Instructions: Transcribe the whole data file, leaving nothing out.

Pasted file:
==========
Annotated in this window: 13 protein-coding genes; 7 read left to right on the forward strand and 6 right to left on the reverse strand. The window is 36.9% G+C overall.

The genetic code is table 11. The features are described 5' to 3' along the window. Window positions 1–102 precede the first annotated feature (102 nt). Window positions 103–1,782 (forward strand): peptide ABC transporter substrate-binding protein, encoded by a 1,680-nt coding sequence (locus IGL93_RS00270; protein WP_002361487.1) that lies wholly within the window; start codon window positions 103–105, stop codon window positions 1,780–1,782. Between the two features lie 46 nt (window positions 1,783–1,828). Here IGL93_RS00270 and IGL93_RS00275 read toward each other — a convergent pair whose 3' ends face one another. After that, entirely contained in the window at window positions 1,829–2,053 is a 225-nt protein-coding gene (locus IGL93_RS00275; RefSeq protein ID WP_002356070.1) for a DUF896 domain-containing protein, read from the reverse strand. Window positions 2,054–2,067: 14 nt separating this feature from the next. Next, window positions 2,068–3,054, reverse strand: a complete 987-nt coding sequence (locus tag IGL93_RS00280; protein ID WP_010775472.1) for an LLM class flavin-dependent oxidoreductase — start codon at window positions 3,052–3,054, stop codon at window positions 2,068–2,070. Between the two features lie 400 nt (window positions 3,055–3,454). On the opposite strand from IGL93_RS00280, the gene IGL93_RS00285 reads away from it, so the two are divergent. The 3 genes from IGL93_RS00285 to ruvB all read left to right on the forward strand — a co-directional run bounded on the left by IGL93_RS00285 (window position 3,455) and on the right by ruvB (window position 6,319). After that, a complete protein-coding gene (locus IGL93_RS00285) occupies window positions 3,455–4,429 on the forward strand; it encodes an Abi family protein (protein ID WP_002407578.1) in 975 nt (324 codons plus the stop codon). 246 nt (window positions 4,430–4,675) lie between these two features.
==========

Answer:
Annotated in this window: 13 protein-coding genes; 7 read left to right on the forward strand and 6 right to left on the reverse strand. The window is 36.9% G+C overall.

The genetic code is table 11. The features are described 5' to 3' along the window. Window positions 1–102 precede the first annotated feature (102 nt). Window positions 103–1,782 (forward strand): peptide ABC transporter substrate-binding protein, encoded by a 1,680-nt coding sequence (locus IGL93_RS00270; protein WP_002361487.1) that lies wholly within the window; start codon window positions 103–105, stop codon window positions 1,780–1,782. Between the two features lie 46 nt (window positions 1,783–1,828). Here IGL93_RS00270 and IGL93_RS00275 read toward each other — a convergent pair whose 3' ends face one another. After that, entirely contained in the window at window positions 1,829–2,053 is a 225-nt protein-coding gene (locus IGL93_RS00275; RefSeq protein ID WP_002356070.1) for a DUF896 domain-containing protein, read from the reverse strand. Window positions 2,054–2,067: 14 nt separating this feature from the next. Next, window positions 2,068–3,054, reverse strand: a complete 987-nt coding sequence (locus tag IGL93_RS00280; protein ID WP_010775472.1) for an LLM class flavin-dependent oxidoreductase — start codon at window positions 3,052–3,054, stop codon at window positions 2,068–2,070. Between the two features lie 400 nt (window positions 3,055–3,454). On the opposite strand from IGL93_RS00280, the gene IGL93_RS00285 reads away from it, so the two are divergent. The 3 genes from IGL93_RS00285 to ruvB all read left to right on the forward strand — a co-directional run bounded on the left by IGL93_RS00285 (window position 3,455) and on the right by ruvB (window position 6,319). After that, a complete protein-coding gene (locus IGL93_RS00285) occupies window positions 3,455–4,429 on the forward strand; it encodes an Abi family protein (protein ID WP_002407578.1) in 975 nt (324 codons plus the stop codon). 246 nt (window positions 4,430–4,675) lie between these two features.